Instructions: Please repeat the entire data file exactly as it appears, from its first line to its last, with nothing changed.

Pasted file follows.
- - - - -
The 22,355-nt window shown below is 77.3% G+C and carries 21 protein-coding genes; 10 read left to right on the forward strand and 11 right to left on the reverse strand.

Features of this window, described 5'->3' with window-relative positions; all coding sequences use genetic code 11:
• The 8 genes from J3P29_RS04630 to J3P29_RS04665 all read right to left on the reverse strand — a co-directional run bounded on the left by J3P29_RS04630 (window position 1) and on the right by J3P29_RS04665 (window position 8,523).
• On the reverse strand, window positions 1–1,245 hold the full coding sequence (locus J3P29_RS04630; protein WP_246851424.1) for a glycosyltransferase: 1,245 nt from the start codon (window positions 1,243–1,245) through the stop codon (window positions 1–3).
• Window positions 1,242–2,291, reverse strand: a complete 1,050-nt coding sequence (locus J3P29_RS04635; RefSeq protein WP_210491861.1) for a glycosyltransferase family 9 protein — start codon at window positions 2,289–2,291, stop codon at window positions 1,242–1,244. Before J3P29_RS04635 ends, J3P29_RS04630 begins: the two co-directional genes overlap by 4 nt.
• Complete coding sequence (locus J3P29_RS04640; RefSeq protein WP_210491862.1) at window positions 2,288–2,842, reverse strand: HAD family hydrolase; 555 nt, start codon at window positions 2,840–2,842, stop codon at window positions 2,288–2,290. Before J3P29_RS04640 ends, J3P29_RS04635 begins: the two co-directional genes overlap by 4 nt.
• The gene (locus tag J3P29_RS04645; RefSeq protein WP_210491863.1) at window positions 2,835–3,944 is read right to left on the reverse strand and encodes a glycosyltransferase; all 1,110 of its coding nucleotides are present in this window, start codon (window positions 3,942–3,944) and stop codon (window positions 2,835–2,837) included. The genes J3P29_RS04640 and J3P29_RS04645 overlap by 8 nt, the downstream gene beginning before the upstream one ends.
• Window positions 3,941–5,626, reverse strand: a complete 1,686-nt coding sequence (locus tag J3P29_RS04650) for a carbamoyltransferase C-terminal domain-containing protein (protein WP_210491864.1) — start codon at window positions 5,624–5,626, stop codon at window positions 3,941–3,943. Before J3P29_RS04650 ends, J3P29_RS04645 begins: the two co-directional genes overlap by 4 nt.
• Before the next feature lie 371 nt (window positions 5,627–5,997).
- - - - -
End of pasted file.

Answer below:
The 22,355-nt window shown below is 77.3% G+C and carries 21 protein-coding genes; 10 read left to right on the forward strand and 11 right to left on the reverse strand.

Features of this window, described 5'->3' with window-relative positions; all coding sequences use genetic code 11:
• The 8 genes from J3P29_RS04630 to J3P29_RS04665 all read right to left on the reverse strand — a co-directional run bounded on the left by J3P29_RS04630 (window position 1) and on the right by J3P29_RS04665 (window position 8,523).
• On the reverse strand, window positions 1–1,245 hold the full coding sequence (locus J3P29_RS04630; protein WP_246851424.1) for a glycosyltransferase: 1,245 nt from the start codon (window positions 1,243–1,245) through the stop codon (window positions 1–3).
• Window positions 1,242–2,291, reverse strand: a complete 1,050-nt coding sequence (locus J3P29_RS04635; RefSeq protein WP_210491861.1) for a glycosyltransferase family 9 protein — start codon at window positions 2,289–2,291, stop codon at window positions 1,242–1,244. Before J3P29_RS04635 ends, J3P29_RS04630 begins: the two co-directional genes overlap by 4 nt.
• Complete coding sequence (locus J3P29_RS04640; RefSeq protein WP_210491862.1) at window positions 2,288–2,842, reverse strand: HAD family hydrolase; 555 nt, start codon at window positions 2,840–2,842, stop codon at window positions 2,288–2,290. Before J3P29_RS04640 ends, J3P29_RS04635 begins: the two co-directional genes overlap by 4 nt.
• The gene (locus tag J3P29_RS04645; RefSeq protein WP_210491863.1) at window positions 2,835–3,944 is read right to left on the reverse strand and encodes a glycosyltransferase; all 1,110 of its coding nucleotides are present in this window, start codon (window positions 3,942–3,944) and stop codon (window positions 2,835–2,837) included. The genes J3P29_RS04640 and J3P29_RS04645 overlap by 8 nt, the downstream gene beginning before the upstream one ends.
• Window positions 3,941–5,626, reverse strand: a complete 1,686-nt coding sequence (locus tag J3P29_RS04650) for a carbamoyltransferase C-terminal domain-containing protein (protein WP_210491864.1) — start codon at window positions 5,624–5,626, stop codon at window positions 3,941–3,943. Before J3P29_RS04650 ends, J3P29_RS04645 begins: the two co-directional genes overlap by 4 nt.
• Before the next feature lie 371 nt (window positions 5,627–5,997).